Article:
List of Contents
Relevance: Important weather phenomenon impacting the climate and the people.
Synopsis: Parts of Canada and USA are reeling under severe heatwave caused due to a heat dome. Possible causes and likely impact are discussed.
Why in news?
High temperatures are being reported from the Pacific northwest (in USA) and some parts of Canada. This is a part of a “historic” heat wave that lasted over a week, a result of a phenomenon referred to as a “heat dome”.
- On June 29, temperatures in Portland (USA) advanced to 46.7oC. For three consecutive days, the city saw record temperatures. Before this, the highest temperatures were in August 1981 and July 1965.
- Canada too saw its highest temperature ever recorded in the country’s west. In Lytton in British Columbia, temperatures soared to over 46oC last week.
What is a heat dome?
According to The National Oceanic and Atmospheric Administration (NOAA), a heat dome occurs when the atmosphere traps hot ocean air like a lid or cap.
- Heat dome is more likely to form during La Niña years like 2021, when waters are cool in the eastern Pacific and warm in the western Pacific.
- The phenomenon begins when there is a strong change (or difference) in ocean temperatures. In the process known as convection, the temp difference causes more warm air, heated by the ocean surface, to rise over the ocean surface.
- That temperature difference creates winds that blow dense, tropical, western air eastward. Eventually that warm air gets trapped in the jet stream—a current of air spinning counterclockwise around the globe—and ends up on the U.S. West Coast, resulting in heatwaves.
- A heat wave is a period of unusually hot weather that lasts for more than two days. Heat waves can occur with or without high humidity and have the potential to cover a large area exposing a high number of people to hazardous heat.
- Impact of heat wave: So as long as the body is producing sweat, which is then able to evaporate quickly, the body will be able to remain cool even under high temperatures. But, there is a limit to this (a limit called the wet-bulb temperature) beyond which humans cannot tolerate high temperatures. Some heat-related illnesses include heat stroke, heat exhaustion, sunburn and heat rashes. Sometimes, heat-related illnesses can prove fatal.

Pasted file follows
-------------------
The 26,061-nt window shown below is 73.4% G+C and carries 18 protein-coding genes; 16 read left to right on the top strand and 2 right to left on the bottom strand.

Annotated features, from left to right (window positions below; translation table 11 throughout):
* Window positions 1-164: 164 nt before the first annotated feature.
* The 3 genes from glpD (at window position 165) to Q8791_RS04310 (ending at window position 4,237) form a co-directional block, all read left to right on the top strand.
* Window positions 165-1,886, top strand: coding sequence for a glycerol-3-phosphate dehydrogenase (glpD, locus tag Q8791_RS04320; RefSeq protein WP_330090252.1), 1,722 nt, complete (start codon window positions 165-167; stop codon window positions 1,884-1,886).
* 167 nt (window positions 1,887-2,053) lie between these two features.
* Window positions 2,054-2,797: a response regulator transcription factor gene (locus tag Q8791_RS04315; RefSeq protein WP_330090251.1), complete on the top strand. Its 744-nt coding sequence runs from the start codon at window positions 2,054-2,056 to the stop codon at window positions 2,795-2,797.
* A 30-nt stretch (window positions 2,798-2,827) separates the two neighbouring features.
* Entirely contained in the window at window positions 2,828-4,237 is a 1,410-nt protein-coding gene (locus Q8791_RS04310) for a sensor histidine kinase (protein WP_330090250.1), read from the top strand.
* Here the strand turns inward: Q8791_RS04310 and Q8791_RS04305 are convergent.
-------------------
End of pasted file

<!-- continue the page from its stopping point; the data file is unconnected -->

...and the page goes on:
- Wet Bulb temperature: is the lowest possible temperature that a surface can reach by evaporative cooling (i.e. that a wetted surface can reach with air passing over it) in a given spot.
- Example: To understand what causes a heat dome, one should liken the Pacific ocean to a large swimming pool in which the heater is turned on. Once the heater is on, the portions of the pool close to the heat source will warm up faster and therefore, the temperature in that area will be higher. In the same way, the western Pacific ocean’s temperatures have increased in the past few decades and are relatively more than the temperature in the eastern Pacific.
Impact of a heat dome
- Loss of life: Heat domes can lead to a sudden rise in fatalities due to extreme heat like those which are being reported in Canada and parts of the US. These fatalities happen especially amongst those living without an air conditioner.
- Damage to crops: The trapping of heat can also damage crops, dry out vegetation and result in droughts.
- Rise in energy consumption: The heat wave will also lead to rise in energy demand, especially electricity, leading to pushing up rates.
- Increase in wildfires: The heat domes can also act as fuel to wildfires, which destroys a lot of land area in the US every year.
- Heat dome also prevents clouds from forming, allowing for more radiation from the sun to hit the ground.
It’s challenging to link any one specific weather event with climate change, but over time the trend is showing longer-lasting, more intense heat.
- Climate change certainly influences hot weather: It is making heat more extreme and such extreme heat will occur more frequently.
- In Russia, cities as far north as the Arctic circle broke heat records this month.
|Also Read: What are marine heatwaves?|